Freddy Loix looks certain of Ypres Rally victory as Jan Kopecky's brief bid to catch him on the penultimate loop fizzled out
The two Skodas left service just under half a minute apart with six stages to go this evening, and Kopecky picked up his pace following a set-up change and immediately trimmed Loix's lead to 25.1 seconds on the Proven-Vleteren stage.
But on the following Watou stage Kopecky had a quick excursion off the road and lost a few seconds, effectively ending his realistic chance of catching Loix on pure pace.
The leader had a scare of his own on Watou when he encountered a motorbike, but he regained his composure and got his lead back up to 29.9s by the end of the loop.
"We still have a few tricky stages to go," said Loix. "But what more can I do? I am controlling it, not pushing too hard."
Thierry Neuville and Bernd Casier continue to run third and fourth, despite Neuville damaging a wheel on the last corner of SS16, giving Belgium three drivers in the top four.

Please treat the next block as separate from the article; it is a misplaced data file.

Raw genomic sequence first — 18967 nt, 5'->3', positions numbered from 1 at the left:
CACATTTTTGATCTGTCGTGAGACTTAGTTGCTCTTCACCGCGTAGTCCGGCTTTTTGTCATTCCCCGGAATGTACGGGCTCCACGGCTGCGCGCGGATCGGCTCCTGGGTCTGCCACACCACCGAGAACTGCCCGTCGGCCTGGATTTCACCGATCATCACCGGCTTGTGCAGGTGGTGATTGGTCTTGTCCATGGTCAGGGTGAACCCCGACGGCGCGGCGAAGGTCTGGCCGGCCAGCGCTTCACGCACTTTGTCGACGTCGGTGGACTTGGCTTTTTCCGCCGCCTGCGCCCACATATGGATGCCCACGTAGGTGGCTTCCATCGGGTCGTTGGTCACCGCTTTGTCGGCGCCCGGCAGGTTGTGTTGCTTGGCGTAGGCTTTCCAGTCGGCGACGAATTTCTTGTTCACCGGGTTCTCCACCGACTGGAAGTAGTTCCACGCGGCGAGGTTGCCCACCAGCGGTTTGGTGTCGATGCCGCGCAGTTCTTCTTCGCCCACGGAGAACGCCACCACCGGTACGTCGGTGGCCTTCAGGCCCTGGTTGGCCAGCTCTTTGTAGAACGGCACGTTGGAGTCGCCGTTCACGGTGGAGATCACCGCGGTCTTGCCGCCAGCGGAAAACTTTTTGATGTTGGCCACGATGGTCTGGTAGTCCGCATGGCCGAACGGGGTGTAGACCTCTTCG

Fifth-placed Andreas Mikkelsen felt he made a set-up breakthrough with his Ford at service, but admitted it was too late for him to have a shot at catching Casier.
But Bruno Magalhaes, who lost a lot of time to gearbox problems in the first half of the rally, is mounting a final loop charge to try and claim sixth from four-time rally winner Patrick Snijers, having now passed Michal Solowow for seventh.
Pos Driver Car Time/Gap 1. Freddy Loix Skoda 2h04m42.0s 2. Jan Kopecky Skoda + 29.9s 3. Thierry Neuville Peugeot + 1m55.0s 4. Bernd Casier Skoda + 3m29.0s 5. Andreas Mikkelsen Ford + 4m21.3s 6. Patrick Snijers Peugeot + 4m55.6s 7. Bruno Magalhaes Peugeot + 5m17.7s 8. Michal Solowow Ford + 5m29.1s 9. Luca Betti Peugeot + 6m27.2s 10. Alexandre Romain Mitsubishi + 8m30.5s
The fifth Intercontinental Rally Challenge was the best yet, and it was Skoda UK driver Andreas Mikkelsen who emerged as champion from a tense five-way shootout at the season finale. Matt Beer reviews the season